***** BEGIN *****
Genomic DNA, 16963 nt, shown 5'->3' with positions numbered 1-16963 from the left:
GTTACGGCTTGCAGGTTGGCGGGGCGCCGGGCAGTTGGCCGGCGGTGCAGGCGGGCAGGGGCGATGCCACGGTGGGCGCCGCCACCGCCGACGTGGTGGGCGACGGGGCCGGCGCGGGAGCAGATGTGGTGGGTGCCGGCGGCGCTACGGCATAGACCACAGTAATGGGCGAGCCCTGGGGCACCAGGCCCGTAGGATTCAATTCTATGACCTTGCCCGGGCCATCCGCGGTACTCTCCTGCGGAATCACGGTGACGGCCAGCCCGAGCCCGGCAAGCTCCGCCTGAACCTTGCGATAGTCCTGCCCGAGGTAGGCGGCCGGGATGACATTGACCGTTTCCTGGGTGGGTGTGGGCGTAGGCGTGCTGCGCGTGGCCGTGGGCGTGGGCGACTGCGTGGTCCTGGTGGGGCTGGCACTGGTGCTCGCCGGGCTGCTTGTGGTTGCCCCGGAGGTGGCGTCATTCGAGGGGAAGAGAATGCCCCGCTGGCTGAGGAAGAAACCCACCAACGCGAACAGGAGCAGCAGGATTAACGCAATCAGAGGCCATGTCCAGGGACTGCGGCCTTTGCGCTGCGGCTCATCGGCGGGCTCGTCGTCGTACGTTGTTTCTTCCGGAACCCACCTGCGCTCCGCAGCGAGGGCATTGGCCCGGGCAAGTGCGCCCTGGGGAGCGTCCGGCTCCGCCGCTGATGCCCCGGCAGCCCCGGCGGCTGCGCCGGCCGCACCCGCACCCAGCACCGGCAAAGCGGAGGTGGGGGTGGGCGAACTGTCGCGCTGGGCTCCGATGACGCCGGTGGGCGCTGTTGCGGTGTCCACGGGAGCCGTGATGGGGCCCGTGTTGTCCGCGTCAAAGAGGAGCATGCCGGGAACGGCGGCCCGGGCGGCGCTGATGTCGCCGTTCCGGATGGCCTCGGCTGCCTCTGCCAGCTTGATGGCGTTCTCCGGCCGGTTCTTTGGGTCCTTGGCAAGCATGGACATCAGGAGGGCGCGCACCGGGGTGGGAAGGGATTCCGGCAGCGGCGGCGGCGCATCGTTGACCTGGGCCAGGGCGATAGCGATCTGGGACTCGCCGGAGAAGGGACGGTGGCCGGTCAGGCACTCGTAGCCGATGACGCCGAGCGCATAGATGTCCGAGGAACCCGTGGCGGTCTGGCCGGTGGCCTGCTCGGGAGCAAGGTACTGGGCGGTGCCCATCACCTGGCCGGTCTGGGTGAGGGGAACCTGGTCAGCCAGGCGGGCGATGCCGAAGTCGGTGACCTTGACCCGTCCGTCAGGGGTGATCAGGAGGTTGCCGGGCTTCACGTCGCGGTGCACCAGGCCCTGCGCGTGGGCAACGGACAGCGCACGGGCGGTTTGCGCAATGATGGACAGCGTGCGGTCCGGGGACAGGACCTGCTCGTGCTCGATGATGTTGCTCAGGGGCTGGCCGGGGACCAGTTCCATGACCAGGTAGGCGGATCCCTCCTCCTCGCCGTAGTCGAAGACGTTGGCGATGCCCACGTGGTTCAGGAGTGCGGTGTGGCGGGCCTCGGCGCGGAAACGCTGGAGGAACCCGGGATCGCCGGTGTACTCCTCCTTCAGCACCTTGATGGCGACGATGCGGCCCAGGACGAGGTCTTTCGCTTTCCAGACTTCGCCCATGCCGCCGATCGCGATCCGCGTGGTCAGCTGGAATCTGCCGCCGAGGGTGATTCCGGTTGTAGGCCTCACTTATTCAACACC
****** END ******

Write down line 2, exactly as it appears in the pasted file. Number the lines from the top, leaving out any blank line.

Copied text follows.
GTTACGGCTTGCAGGTTGGCGGGGCGCCGGGCAGTTGGCCGGCGGTGCAGGCGGGCAGGGGCGATGCCACGGTGGGCGCCGCCACCGCCGACGTGGTGGGCGACGGGGCCGGCGCGGGAGCAGATGTGGTGGGTGCCGGCGGCGCTACGGCATAGACCACAGTAATGGGCGAGCCCTGGGGCACCAGGCCCGTAGGATTCAATTCTATGACCTTGCCCGGGCCATCCGCGGTACTCTCCTGCGGAATCACGGTGACGGCCAGCCCGAGCCCGGCAAGCTCCGCCTGAACCTTGCGATAGTCCTGCCCGAGGTAGGCGGCCGGGATGACATTGACCGTTTCCTGGGTGGGTGTGGGCGTAGGCGTGCTGCGCGTGGCCGTGGGCGTGGGCGACTGCGTGGTCCTGGTGGGGCTGGCACTGGTGCTCGCCGGGCTGCTTGTGGTTGCCCCGGAGGTGGCGTCATTCGAGGGGAAGAGAATGCCCCGCTGGCTGAGGAAGAAACCCACCAACGCGAACAGGAGCAGCAGGATTAACGCAATCAGAGGCCATGTCCAGGGACTGCGGCCTTTGCGCTGCGGCTCATCGGCGGGCTCGTCGTCGTACGTTGTTTCTTCCGGAACCCACCTGCGCTCCGCAGCGAGGGCATTGGCCCGGGCAAGTGCGCCCTGGGGAGCGTCCGGCTCCGCCGCTGATGCCCCGGCAGCCCCGGCGGCTGCGCCGGCCGCACCCGCACCCAGCACCGGCAAAGCGGAGGTGGGGGTGGGCGAACTGTCGCGCTGGGCTCCGATGACGCCGGTGGGCGCTGTTGCGGTGTCCACGGGAGCCGTGATGGGGCCCGTGTTGTCCGCGTCAAAGAGGAGCATGCCGGGAACGGCGGCCCGGGCGGCGCTGATGTCGCCGTTCCGGATGGCCTCGGCTGCCTCTGCCAGCTTGATGGCGTTCTCCGGCCGGTTCTTTGGGTCCTTGGCAAGCATGGACATCAGGAGGGCGCGCACCGGGGTGGGAAGGGATTCCGGCAGCGGCGGCGGCGCATCGTTGACCTGGGCCAGGGCGATAGCGATCTGGGACTCGCCGGAGAAGGGACGGTGGCCGGTCAGGCACTCGTAGCCGATGACGCCGAGCGCATAGATGTCCGAGGAACCCGTGGCGGTCTGGCCGGTGGCCTGCTCGGGAGCAAGGTACTGGGCGGTGCCCATCACCTGGCCGGTCTGGGTGAGGGGAACCTGGTCAGCCAGGCGGGCGATGCCGAAGTCGGTGACCTTGACCCGTCCGTCAGGGGTGATCAGGAGGTTGCCGGGCTTCACGTCGCGGTGCACCAGGCCCTGCGCGTGGGCAACGGACAGCGCACGGGCGGTTTGCGCAATGATGGACAGCGTGCGGTCCGGGGACAGGACCTGCTCGTGCTCGATGATGTTGCTCAGGGGCTGGCCGGGGACCAGTTCCATGACCAGGTAGGCGGATCCCTCCTCCTCGCCGTAGTCGAAGACGTTGGCGATGCCCACGTGGTTCAGGAGTGCGGTGTGGCGGGCCTCGGCGCGGAAACGCTGGAGGAACCCGGGATCGCCGGTGTACTCCTCCTTCAGCACCTTGATGGCGACGATGCGGCCCAGGACGAGGTCTTTCGCTTTCCAGACTTCGCCCATGCCGCCGATCGCGATCCGCGTGGTCAGCTGGAATCTGCCGCCGAGGGTGATTCCGGTTGTAGGCCTCACTTATTCAACACC